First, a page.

Europe’s music royalties societies must now allow artists to
sign up to a society of their choice and make multi-country licenses
available to the likes of Amazon and Apple after a court backed an EU veto
on national monopolies.
On Friday Europe’s General Court, its second highest, upheld a 2008 ruling
by the European Commission.
Under the current system, each European country has its own collecting
society, such as PRS in the United Kingdom and SIAE in Italy, which deal
only with songwriters and performers in their own country.
In total they collect around $7.88 billion a year in royalties for more
than a million songwriters and performers in the 27-country European Union.
Critics say the system restricts consumers’ access to music and hinders
the uptake of innovative services offered by online service providers such
as Apple, Amazon and Spotify, which are forced to set up many different
versions according to country and cannot offer international libraries.
Friday’s ruling came after 21 of the collecting societies and their
umbrella group CISAC challenged a decision by the European Commission in
2008 that they make it easier for music retailers to acquire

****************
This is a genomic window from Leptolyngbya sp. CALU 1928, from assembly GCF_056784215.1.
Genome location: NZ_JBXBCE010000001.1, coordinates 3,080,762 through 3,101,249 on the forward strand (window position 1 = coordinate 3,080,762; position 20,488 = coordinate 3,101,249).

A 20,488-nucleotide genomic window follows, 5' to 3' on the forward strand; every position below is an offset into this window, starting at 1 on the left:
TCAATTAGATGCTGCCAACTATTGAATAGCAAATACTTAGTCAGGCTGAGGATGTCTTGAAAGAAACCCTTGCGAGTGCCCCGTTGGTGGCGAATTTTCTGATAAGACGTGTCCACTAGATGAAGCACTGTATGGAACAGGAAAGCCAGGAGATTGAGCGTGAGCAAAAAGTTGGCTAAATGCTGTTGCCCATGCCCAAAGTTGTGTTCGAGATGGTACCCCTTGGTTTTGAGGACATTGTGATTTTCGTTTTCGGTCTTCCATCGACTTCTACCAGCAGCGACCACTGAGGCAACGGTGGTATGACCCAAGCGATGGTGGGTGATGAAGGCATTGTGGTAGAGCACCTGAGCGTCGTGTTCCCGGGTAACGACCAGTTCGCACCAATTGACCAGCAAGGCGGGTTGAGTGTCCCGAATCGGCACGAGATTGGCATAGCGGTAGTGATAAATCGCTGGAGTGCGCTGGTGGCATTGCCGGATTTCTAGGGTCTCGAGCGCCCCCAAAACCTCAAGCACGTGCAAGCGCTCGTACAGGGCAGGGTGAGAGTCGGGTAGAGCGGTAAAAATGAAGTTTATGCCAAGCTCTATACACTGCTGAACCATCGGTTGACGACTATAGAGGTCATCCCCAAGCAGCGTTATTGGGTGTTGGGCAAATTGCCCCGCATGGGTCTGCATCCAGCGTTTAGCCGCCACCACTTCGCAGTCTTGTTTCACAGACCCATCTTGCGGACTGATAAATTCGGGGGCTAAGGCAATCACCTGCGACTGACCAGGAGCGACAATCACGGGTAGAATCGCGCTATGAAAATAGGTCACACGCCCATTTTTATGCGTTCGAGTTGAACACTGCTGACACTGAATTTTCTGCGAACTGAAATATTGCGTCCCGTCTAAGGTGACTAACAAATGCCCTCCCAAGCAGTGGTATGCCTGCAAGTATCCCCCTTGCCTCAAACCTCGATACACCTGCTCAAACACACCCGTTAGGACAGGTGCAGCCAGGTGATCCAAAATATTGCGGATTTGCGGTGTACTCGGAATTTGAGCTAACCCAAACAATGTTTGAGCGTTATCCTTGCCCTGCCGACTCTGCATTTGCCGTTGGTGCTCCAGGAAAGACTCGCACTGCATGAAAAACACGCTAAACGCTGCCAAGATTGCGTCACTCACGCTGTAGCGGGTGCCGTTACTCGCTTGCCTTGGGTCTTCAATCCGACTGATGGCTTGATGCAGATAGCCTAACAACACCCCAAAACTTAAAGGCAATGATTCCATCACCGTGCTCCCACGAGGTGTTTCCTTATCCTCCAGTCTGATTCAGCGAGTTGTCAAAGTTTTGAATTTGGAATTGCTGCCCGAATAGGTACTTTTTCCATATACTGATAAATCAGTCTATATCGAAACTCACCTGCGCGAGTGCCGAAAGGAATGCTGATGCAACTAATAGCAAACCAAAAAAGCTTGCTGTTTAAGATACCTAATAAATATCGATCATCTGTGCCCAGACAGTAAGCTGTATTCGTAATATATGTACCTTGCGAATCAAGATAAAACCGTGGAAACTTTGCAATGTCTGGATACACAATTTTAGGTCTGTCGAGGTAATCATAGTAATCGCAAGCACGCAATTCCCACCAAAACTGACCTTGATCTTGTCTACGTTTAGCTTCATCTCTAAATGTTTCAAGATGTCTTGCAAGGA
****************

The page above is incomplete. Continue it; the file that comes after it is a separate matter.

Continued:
multi-territorial broadcasting licenses from a single body instead of
several national agencies.
In the same 2008 ruling the Commission said songwriters should be able to
choose whichever agency they wanted to collect their royalties.
The Commission’s action was prompted by complaints from British online
music provider Music Choice and broadcaster RTL that music fans could only
buy songs in their country of residence and retailers acquire licenses
from national monopolies rather than being able to acquire a pan-European
Friday’s ruling by the General Court rejected however the European
Commission’s finding that the collecting societies had colluded illegally
in violation of EU antitrust rules, saying regulators did not have
adequate proof of wrong doing.
By Foo Yun Chee
BRUSSELS | Fri Apr 12, 2013 1:33pm EDT